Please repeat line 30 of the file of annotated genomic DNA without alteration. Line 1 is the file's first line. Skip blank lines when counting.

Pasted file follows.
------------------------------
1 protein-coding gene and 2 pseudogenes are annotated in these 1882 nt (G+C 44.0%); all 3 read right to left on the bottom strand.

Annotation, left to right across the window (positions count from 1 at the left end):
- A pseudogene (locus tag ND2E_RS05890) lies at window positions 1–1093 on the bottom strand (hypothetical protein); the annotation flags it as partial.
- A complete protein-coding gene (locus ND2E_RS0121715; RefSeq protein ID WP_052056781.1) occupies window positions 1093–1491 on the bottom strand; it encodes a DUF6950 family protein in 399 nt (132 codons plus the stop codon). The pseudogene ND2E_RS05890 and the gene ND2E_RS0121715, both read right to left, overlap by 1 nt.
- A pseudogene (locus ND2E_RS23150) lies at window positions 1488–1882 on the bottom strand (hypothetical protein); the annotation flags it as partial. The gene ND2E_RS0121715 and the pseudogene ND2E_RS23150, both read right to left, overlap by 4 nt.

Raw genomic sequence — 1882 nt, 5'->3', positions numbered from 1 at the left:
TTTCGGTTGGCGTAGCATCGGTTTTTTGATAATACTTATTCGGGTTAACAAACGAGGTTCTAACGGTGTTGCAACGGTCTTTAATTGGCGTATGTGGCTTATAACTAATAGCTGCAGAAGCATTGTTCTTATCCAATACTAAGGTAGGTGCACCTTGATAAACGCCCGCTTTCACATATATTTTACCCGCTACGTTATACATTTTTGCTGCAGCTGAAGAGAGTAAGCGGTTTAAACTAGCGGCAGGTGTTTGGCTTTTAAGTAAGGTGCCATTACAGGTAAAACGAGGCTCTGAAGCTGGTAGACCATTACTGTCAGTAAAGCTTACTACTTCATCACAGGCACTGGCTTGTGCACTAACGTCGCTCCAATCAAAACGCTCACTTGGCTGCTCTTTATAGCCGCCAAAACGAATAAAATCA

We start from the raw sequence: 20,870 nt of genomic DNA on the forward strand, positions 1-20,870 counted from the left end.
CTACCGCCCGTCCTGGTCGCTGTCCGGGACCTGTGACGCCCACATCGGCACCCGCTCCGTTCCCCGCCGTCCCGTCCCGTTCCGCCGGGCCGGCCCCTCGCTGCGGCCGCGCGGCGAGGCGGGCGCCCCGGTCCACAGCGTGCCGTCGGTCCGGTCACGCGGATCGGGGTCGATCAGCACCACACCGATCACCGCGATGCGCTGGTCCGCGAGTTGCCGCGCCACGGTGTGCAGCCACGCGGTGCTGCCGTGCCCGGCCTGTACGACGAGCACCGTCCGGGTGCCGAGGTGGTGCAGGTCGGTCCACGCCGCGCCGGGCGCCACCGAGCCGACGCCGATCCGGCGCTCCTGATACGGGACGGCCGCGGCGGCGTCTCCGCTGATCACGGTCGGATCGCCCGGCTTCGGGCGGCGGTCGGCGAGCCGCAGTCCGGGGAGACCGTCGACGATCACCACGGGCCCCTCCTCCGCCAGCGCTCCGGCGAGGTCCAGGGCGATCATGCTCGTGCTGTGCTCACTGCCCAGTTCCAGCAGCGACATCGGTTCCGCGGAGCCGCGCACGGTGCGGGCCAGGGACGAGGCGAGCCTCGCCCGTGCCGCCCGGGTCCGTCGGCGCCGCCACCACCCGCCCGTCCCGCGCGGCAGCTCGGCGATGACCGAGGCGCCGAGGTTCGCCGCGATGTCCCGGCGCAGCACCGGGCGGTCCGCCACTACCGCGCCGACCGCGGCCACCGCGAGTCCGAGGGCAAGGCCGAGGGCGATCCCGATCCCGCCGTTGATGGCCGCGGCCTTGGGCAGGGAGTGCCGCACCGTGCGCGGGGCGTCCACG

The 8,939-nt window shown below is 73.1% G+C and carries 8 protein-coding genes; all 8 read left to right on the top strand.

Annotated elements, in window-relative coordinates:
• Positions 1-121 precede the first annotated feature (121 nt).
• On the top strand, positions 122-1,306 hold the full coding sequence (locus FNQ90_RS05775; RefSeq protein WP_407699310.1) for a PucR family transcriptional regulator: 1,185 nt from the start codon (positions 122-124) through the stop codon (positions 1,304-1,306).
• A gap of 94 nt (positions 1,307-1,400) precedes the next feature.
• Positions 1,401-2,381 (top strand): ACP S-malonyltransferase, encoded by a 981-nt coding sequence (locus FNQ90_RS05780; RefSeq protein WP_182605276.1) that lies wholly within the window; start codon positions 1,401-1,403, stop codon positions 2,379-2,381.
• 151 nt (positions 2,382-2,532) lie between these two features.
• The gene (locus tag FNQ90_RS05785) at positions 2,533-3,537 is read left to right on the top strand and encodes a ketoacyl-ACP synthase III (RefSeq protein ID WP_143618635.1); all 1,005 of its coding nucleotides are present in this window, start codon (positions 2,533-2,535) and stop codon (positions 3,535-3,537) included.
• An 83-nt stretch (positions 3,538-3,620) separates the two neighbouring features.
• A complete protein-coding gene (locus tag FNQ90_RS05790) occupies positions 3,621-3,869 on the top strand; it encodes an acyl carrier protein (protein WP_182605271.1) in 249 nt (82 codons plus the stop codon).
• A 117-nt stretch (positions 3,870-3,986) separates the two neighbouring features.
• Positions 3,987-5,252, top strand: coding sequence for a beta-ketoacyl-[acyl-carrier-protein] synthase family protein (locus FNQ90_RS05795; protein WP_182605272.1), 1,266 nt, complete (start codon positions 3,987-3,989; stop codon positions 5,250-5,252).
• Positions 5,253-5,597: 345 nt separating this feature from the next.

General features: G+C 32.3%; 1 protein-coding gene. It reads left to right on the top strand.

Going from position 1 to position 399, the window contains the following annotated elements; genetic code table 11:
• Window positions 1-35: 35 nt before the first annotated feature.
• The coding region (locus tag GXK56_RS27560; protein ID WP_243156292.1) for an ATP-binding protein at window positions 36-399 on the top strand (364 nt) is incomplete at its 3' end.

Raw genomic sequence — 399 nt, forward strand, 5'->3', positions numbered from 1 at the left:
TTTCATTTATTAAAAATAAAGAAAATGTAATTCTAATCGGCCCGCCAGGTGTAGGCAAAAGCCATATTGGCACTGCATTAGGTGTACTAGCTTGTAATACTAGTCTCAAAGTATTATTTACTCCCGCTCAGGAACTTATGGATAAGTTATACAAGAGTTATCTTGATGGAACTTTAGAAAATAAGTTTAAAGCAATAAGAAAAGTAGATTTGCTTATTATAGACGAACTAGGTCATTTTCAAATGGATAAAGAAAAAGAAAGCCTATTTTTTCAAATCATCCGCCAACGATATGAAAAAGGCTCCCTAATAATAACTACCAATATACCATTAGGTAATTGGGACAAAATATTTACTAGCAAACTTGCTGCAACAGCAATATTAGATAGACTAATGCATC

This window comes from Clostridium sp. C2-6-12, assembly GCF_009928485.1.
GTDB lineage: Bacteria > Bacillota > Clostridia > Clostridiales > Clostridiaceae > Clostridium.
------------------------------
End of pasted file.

GTDB lineage: Bacteria > Bacillota > Clostridia > Clostridiales > Clostridiaceae > Clostridium.